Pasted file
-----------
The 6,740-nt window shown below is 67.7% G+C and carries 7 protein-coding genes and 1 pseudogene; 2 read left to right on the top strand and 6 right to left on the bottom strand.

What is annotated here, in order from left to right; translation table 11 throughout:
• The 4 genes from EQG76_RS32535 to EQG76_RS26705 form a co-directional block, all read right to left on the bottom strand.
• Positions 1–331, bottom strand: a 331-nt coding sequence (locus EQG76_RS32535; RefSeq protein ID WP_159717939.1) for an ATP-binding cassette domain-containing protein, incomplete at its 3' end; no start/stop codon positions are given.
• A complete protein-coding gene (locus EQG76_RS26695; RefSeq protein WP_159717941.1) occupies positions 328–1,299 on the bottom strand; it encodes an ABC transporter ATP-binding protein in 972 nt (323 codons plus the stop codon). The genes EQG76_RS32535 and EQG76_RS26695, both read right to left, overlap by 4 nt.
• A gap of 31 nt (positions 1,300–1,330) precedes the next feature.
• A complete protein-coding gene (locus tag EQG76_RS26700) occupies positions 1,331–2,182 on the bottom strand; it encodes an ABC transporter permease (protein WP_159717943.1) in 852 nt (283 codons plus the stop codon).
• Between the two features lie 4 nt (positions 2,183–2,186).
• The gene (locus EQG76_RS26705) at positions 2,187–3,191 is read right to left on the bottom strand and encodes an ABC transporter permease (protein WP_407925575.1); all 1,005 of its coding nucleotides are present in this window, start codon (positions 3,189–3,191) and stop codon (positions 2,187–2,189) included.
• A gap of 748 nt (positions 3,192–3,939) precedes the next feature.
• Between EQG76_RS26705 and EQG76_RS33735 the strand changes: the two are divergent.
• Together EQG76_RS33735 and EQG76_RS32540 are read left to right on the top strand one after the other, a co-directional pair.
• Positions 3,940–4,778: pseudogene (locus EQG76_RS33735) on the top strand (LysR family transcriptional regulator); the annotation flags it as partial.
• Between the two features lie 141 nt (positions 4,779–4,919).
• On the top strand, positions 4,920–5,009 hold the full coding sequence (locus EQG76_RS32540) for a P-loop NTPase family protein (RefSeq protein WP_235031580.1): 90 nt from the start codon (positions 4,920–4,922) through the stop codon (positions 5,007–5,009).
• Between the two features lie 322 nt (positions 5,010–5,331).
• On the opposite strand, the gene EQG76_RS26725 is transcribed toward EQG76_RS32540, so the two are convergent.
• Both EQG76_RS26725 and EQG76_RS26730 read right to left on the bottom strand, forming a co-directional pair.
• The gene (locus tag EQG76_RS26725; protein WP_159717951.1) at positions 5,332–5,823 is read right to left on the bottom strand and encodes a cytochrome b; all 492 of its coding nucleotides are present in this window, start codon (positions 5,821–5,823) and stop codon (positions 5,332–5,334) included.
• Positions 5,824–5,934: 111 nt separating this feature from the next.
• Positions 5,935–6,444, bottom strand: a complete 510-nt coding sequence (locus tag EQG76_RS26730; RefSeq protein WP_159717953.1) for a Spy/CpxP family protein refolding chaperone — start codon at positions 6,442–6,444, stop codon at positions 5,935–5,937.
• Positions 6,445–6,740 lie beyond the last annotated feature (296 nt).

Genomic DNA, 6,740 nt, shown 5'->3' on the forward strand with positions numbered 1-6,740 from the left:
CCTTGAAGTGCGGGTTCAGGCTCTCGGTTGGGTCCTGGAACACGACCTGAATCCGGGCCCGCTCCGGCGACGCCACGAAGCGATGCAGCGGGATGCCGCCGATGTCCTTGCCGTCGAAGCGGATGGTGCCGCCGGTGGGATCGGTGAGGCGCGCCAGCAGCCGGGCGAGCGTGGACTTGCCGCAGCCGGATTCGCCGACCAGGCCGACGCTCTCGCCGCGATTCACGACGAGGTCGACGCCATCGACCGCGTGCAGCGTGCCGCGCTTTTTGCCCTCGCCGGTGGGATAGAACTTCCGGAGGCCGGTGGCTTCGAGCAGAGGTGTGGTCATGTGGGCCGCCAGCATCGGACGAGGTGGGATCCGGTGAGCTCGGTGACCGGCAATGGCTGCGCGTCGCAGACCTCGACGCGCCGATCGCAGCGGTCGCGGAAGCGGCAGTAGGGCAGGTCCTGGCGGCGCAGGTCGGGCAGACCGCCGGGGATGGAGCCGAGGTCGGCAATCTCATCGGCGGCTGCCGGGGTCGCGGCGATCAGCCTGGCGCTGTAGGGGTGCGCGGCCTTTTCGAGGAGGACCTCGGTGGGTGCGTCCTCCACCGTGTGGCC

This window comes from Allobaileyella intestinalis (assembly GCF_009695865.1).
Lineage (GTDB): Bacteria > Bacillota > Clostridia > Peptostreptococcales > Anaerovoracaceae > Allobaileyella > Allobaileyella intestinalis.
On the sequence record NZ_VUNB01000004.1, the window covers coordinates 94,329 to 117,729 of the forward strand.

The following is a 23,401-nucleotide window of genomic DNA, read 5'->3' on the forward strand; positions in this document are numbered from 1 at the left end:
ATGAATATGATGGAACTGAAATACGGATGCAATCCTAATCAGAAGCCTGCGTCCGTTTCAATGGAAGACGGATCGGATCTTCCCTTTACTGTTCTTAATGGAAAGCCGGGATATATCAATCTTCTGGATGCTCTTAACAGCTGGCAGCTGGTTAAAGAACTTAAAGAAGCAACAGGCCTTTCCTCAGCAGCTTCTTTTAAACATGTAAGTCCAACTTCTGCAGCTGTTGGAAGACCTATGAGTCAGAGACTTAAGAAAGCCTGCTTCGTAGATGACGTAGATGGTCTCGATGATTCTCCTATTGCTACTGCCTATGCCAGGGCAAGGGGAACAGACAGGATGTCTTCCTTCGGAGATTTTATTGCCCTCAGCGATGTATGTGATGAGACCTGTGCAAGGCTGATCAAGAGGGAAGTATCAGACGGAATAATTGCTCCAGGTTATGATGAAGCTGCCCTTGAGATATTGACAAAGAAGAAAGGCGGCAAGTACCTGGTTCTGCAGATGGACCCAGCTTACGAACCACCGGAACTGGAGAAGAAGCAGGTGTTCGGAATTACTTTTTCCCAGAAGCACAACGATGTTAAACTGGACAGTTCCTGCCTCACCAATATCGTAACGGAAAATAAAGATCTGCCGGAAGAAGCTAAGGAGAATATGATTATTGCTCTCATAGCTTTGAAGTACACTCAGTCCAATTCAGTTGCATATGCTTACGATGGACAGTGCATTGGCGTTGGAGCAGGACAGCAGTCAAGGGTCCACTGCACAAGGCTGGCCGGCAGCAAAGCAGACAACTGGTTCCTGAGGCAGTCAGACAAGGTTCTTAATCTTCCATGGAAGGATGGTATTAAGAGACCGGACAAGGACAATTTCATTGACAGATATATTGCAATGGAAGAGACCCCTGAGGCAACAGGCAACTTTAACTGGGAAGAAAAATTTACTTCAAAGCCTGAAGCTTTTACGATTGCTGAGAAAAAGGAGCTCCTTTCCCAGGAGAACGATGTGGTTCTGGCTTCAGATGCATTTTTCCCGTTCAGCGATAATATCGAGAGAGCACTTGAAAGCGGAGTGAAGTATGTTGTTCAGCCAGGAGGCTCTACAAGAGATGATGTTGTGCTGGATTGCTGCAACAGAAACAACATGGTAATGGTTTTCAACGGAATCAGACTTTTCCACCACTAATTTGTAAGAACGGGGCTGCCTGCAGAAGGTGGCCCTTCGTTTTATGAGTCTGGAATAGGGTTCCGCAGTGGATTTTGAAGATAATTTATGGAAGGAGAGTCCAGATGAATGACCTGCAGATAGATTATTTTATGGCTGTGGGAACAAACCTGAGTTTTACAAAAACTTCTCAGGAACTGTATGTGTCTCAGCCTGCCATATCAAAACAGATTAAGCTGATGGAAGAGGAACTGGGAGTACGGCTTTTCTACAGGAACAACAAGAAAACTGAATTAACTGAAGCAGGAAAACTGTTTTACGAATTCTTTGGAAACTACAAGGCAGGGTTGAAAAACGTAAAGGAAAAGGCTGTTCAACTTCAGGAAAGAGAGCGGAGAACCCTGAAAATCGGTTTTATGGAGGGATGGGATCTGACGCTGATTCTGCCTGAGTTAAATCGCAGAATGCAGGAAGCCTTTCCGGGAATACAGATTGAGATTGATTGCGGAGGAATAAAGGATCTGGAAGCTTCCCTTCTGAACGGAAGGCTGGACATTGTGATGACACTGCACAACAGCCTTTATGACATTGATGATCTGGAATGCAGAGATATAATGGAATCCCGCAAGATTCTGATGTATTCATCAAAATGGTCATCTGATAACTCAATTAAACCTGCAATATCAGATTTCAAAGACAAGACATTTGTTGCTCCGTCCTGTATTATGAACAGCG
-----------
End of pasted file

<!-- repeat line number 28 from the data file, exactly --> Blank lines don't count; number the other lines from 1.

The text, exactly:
The following is a 23,401-nucleotide window of genomic DNA, read 5'->3' on the forward strand; positions in this document are numbered from 1 at the left end: